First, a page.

If the connector was trying to provide 25 amps at 5 volts via the thin little wires, they would arc into gas almost immediately.
My phone charge does 5A at 5V without an issue, and my laptop doing 5A at 20V does so over tiny wires.
As an RV-er, I'm familar with both 12 volt and 120 volt systems. For a LED TV or other low wattage appliance, 12 volt is better, just because it directly comes from the batteries. However, for a load like a microwave, A/C, heater, or anything above 300 watts, trying to run that on 12 volts would require very fat, expensive cable.
You answer the question, then immediately forget the answer. You have AC at 240 (sigh, 110, if you must) and have outlets in some strategic areas (kitchens and for major appliances), and 12V or 48V everywhere else.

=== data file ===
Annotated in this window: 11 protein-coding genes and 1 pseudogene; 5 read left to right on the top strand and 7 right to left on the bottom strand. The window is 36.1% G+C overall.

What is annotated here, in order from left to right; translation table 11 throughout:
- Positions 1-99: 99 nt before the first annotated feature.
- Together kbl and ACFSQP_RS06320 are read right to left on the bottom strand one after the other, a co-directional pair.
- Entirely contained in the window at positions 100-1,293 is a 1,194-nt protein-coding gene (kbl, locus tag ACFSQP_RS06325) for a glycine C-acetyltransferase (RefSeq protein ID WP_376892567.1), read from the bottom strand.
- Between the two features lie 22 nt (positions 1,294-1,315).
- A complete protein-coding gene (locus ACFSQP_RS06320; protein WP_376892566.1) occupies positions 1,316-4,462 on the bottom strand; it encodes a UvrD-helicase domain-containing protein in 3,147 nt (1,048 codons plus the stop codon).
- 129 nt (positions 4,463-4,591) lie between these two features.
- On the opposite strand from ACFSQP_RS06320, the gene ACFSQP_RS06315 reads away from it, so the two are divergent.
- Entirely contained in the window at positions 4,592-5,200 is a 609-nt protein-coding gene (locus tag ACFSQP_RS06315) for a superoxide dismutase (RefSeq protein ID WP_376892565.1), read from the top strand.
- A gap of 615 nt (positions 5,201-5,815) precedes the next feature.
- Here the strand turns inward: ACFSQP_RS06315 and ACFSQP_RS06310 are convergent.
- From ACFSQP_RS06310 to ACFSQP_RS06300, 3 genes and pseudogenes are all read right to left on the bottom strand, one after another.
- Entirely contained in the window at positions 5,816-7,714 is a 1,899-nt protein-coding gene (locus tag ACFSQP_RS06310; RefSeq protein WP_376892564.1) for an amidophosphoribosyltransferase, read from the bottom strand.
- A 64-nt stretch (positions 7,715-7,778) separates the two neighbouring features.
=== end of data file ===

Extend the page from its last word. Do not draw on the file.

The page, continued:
I think we should have a 48V internal wiring standard, with some 240V appliance plugs, for vacuums, refrigerators, washers and driers, and such. The dual-standard will complicate things slightly, but result in a large overall savings, as wall-warts are eliminated, and all their waste.
If it were me, I'd design a mechanical switch in the plug that activated the circuit, so it would have zero loss when not used, unlike current wall warts. We use 110 VAC because it's what we've always used, not because it's a good voltage or current type.
Free that requires unknowable knowledge of all previous owners of something before it's "gifted" to be able to determine whether it's free is a silly distinction.
The term "for free" in the sense of "at no charge" is meaningless, confusing,
I've never seen anyone confused by it. Just the argumentative people on Slashdot
Ah, the real objection. It doesn't give a sufficiently evil connotation for those who hate the term.
By the restrictive "no cost to anyone anywhere" definition, there's nothing free, so the word is meaningless. If the word is meaningless, then it shouldn't exist. As it does exist, the most common "no cost to the user" definition is the obvious one to use.